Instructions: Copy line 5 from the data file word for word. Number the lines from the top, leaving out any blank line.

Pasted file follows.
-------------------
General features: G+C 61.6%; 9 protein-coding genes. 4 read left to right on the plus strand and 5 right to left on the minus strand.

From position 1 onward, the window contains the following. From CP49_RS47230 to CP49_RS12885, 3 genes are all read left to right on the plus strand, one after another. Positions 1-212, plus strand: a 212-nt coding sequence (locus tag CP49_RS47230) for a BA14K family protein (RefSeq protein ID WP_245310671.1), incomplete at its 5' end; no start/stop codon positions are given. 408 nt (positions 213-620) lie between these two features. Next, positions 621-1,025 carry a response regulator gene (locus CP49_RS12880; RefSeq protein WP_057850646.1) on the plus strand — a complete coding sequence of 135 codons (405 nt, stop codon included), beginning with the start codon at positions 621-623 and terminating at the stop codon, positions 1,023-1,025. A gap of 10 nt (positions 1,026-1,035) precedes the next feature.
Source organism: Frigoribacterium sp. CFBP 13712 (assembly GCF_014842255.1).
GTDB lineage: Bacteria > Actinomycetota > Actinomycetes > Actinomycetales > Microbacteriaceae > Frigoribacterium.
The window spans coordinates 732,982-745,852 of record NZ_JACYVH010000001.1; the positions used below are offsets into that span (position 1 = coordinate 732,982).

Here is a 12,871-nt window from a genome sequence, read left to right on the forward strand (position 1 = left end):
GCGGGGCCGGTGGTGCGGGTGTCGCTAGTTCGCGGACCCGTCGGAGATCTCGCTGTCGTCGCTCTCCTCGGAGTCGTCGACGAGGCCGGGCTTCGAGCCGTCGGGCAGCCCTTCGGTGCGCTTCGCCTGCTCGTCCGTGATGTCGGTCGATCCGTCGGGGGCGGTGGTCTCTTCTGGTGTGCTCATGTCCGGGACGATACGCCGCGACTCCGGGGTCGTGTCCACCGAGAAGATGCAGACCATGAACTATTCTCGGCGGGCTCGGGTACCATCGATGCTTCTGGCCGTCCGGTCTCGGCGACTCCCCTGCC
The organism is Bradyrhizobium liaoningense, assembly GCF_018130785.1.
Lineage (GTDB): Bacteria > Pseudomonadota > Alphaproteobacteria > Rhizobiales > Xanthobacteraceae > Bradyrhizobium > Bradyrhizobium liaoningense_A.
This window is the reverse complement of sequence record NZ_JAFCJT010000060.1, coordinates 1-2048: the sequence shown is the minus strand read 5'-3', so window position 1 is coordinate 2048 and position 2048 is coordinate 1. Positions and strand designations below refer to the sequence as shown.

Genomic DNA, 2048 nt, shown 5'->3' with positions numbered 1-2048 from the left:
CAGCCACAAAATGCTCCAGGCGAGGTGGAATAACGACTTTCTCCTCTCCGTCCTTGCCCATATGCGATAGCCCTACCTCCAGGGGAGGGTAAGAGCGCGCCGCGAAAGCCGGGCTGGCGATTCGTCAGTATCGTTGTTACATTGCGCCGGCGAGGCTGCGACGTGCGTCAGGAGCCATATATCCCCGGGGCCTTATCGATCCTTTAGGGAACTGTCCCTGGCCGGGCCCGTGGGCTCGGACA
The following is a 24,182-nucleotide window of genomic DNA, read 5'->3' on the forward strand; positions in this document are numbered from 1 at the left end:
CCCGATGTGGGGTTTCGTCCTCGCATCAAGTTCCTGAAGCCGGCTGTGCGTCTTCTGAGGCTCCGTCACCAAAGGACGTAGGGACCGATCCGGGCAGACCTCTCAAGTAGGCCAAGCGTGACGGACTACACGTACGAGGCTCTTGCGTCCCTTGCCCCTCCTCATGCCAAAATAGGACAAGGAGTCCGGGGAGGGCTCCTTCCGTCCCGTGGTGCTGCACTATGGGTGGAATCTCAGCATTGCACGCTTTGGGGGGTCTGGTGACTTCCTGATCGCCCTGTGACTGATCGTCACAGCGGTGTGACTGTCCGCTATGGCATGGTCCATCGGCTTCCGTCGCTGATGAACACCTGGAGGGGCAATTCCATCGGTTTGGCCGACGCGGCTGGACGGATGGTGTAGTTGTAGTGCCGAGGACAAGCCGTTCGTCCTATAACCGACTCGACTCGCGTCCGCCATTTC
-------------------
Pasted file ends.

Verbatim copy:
The window spans coordinates 732,982-745,852 of record NZ_JACYVH010000001.1; the positions used below are offsets into that span (position 1 = coordinate 732,982).